Compromised in the 1980s by the neoliberal supporters of “zero stocks”, storage policies are back on centre stage as an essential mechanism for market regulation and food security following the 2008 food crisis. As demonstrated by Dr. Rui Luis Silva, Director of Agriculture and Rural Development at the ECOWAS Commission, and Roger Blein, consultant to the Office of Issala French studies, in an article published in Grain de Sel1
the process for rehabilitating stocks2
began in 2004 in West Africa, following the food crisis in Niger. We recommend reading this article3
, which on the one hand underlines the need to extend the use of stocks to the regulation of market prices, and on the other hand highlights the need to define the rules for implementing and managing stocks to ensure their efficiency and sustainability.
momagri Editorial board
The 2000s, the first questions.
National security stocks (of around 30 000 tonnes per country) were devised in the 80s to face major production crisis. They ensured food supplies pending the delivery of international food aid. [...] Two arguments arose in the late 90s.
The first was from aid agencies and questioned the cost and appropriateness of physical stocks, given market evolution and the gradual opening of the Sahelian countries. This was followed by the development of financial stocks or reserves that enabled public purchasing power, when necessary.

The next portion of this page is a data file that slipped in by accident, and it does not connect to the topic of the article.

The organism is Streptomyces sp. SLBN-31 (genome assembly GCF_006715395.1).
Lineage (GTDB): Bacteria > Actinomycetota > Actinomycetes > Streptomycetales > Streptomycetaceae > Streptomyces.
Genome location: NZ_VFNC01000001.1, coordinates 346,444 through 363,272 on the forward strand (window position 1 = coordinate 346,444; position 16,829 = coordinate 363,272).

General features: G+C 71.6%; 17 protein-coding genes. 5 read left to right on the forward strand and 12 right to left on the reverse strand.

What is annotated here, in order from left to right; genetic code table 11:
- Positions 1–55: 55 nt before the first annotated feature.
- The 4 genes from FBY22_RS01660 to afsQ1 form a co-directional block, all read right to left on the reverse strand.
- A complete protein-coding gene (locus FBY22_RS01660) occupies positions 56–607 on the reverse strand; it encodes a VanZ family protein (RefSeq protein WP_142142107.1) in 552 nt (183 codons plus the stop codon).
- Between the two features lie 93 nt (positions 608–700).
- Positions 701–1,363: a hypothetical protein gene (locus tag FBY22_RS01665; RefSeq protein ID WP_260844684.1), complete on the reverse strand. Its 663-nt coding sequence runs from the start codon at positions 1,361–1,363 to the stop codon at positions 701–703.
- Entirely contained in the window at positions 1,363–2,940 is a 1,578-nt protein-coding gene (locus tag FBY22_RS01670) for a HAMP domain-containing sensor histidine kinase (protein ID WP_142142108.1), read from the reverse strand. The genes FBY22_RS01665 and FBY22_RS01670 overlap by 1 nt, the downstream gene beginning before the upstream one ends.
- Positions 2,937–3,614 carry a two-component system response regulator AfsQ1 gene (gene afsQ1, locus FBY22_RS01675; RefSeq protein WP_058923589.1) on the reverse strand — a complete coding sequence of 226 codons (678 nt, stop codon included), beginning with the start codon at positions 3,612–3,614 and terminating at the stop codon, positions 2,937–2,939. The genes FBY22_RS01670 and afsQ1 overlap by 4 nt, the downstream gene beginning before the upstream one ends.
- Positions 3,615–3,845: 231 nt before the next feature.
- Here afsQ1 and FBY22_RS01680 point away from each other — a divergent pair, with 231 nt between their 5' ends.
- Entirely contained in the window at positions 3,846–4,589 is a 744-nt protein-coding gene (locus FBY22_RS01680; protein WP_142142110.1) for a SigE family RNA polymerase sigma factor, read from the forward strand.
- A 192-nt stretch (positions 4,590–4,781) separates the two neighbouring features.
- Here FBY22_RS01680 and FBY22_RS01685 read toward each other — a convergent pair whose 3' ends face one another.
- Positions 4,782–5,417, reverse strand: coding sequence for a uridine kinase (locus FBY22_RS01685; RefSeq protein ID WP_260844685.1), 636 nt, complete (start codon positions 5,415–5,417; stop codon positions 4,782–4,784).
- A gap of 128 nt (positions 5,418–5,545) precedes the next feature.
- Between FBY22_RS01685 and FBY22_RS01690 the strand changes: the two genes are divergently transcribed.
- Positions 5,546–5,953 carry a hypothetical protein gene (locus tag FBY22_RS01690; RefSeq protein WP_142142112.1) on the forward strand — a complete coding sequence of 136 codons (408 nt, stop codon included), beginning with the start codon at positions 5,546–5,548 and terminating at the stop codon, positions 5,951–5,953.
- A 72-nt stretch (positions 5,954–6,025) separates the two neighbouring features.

The other came from West African governments. They believe that nothing can replace physical stocks and that it is simply a case of increasing volume to account for population growth. Particularly, they believe that the operating rules are too strict and restrict the use of stocks and their capacity to respond to crises. Finally, they want stock to play a role in regulating prices. Donors are unwilling to engage in this approach under the principle of non-government intervention in markets. There is a divide between governments and the international community. [...]
And then, the electroshock.
The food crisis of 2004-05 in Niger served as an illustration in two respects. Firstly, it highlighted the gradual increase in the difficulty to accessing food caused by the difference in household resources and food prices. In other words, we were no longer just dealing with production deficits. Secondly, the response to this crisis was greatly complicated by the difficulties faced by the government of Niger, the WFP and NGOs in acquiring grain intended for assisting people.
The 2008 crisis caused by soaring prices and supply disruptions in global markets eventually rehabilitated stocks as a tool for food security, but it failed to bring together the proponents for security stocks used only in the event of a severe crisis, and the supporters of stocks used for regulating market prices. This debate also reflects a wider divergence on the role of public intervention; West African countries consider that the liberalization of agricultural policies has not triggered the virtuous circle promised by international institutions. Today most West African countries have re-launched their storage policy in response to the food crisis of 2008. [...]